In Washington State, rural communities are often the hardest hit by climate change impacts like wildfire, flooding, drought, pests, and other harms to natural resources. Rural economies can also potentially benefit from climate change solutions that create market-based systems to reward practices that sequester carbon in the soil and reduce carbon pollution. This potential has been neglected by many groups that focus on climate change.
Agriculture accounts for roughly 7% of Washington’s direct greenhouse gas emissions. However, farmers can adopt proven technologies and practices that completely offset those emissions and more, by sequestering carbon in soil and forest while producing valuable economic outputs in food, feed and materials. The 2019 Washington State Legislature explored the creation of a grant program, spearheaded in part by Carbon Washington, to fund agricultural practices that reduce climate pollution and sequester more carbon in trees and soil. That program generated bipartisan sponsorship and broad interest.
The sustainable farms campaign will harness the potential to advance sustainable agriculture practices to increase their usage and create momentum for statewide policy action to encourage sustainable farming while exploring interest in similar policies for forested landscapes.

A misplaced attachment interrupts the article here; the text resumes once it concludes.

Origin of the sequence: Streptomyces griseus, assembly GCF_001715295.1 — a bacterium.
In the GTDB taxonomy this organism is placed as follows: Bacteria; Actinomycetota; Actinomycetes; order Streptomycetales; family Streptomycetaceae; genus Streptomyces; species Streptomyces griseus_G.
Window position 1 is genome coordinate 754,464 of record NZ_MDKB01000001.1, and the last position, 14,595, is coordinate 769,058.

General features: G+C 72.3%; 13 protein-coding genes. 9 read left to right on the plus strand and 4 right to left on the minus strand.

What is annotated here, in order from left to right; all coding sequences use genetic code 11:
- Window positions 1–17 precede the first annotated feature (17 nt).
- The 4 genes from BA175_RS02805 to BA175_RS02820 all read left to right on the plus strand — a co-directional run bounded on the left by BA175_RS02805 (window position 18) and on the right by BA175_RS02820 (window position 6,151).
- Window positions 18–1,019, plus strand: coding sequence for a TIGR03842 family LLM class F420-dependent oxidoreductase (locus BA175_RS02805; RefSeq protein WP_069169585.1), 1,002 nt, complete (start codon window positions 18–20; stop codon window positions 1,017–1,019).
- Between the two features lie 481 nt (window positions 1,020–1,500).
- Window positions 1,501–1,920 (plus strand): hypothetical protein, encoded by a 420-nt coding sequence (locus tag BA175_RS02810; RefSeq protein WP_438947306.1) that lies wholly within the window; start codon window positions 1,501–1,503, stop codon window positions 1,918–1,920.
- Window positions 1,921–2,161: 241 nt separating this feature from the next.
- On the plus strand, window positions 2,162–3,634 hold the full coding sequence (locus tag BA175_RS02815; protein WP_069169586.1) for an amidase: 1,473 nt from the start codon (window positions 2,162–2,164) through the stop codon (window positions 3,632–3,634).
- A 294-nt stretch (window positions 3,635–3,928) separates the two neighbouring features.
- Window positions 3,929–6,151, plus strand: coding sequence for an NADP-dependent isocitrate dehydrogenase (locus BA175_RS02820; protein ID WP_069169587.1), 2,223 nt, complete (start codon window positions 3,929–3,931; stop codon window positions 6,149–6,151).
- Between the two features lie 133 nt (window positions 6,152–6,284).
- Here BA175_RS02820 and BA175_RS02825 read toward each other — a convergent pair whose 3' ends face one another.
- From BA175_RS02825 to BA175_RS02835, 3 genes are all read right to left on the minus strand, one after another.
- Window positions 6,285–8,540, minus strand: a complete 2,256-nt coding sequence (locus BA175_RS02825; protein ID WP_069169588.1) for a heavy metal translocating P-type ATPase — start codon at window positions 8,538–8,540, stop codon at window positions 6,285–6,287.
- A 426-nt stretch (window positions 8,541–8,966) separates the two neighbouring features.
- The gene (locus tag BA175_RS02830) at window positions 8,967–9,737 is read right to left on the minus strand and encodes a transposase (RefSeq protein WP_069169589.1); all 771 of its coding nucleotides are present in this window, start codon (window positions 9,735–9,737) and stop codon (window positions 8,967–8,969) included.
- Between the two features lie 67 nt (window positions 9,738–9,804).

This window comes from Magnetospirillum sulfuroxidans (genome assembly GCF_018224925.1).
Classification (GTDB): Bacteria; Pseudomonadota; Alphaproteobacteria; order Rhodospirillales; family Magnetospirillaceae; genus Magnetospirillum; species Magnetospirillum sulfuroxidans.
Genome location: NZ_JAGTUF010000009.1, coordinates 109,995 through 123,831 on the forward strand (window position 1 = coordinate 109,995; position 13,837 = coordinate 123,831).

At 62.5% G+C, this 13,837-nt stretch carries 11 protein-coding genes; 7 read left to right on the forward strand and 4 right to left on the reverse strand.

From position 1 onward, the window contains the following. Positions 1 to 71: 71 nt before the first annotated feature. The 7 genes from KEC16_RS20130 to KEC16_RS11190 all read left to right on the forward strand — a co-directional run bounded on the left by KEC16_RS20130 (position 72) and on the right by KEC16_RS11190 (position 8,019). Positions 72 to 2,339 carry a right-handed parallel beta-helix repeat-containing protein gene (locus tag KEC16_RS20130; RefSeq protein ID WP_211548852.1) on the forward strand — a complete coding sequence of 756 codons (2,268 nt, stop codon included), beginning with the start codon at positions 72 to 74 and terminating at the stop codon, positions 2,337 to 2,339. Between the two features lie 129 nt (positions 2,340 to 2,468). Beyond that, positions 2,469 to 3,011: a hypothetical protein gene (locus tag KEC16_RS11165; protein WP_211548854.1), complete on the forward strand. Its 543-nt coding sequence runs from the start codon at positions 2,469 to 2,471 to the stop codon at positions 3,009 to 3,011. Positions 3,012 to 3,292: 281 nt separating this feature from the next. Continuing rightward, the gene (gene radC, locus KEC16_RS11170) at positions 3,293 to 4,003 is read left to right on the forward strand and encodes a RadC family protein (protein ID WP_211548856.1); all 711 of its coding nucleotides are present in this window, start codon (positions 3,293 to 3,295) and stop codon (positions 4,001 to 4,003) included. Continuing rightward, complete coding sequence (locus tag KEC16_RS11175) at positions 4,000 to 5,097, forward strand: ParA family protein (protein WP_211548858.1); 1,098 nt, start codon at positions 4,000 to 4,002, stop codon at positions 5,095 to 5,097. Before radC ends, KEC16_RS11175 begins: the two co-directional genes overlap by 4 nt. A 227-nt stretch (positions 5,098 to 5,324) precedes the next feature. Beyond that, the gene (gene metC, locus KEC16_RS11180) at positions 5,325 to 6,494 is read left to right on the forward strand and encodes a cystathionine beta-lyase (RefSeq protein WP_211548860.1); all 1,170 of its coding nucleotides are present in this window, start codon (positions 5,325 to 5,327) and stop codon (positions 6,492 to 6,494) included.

The sustainable farming campaign manager will oversee and execute a statewide campaign of outreach, education and advocacy on behalf of sustainable farming practices.
Read the job description.
Want to keep track of all the climate legislation being considered in Olympia? Thanks to longtime Carbon Washington supporter Thad Curtz, that’s now easy.
Curtz has created a blog called “Climate at the Legislature.” It includes a detailed page about each bill (easily found via search), calendars for hearings and other events, and a host of “push” features, including emails and calendar updates.
Curtz retired after 35 years on the faculty of Evergreen State College, where he taught literature and developmental psychology. In addition to Carbon Washington, he supports Audubon, the Natural Resources Defense Council, Greenpeace, the Sierra Club and other organizations.
Carbon Washington’s Bill Boyd talked with Curtz about how and why he set up the blog:
CarbonWA: Thad, how’d you get the idea for this?
Thad Curtz: One of my state representatives — Beth Doglio — invited constituents to come to a meeting about what was coming up in the session. She wanted to do more to keep people up to date about what’s going on in the legislature. CarbonWA’s Greg Rock was also saying we need something to help grassroots people track and summarize bills. I had done a lot of work on websites for political candidates and nonprofits, so I set up shop to make it happen. This seemed like a good way to be useful. (more…)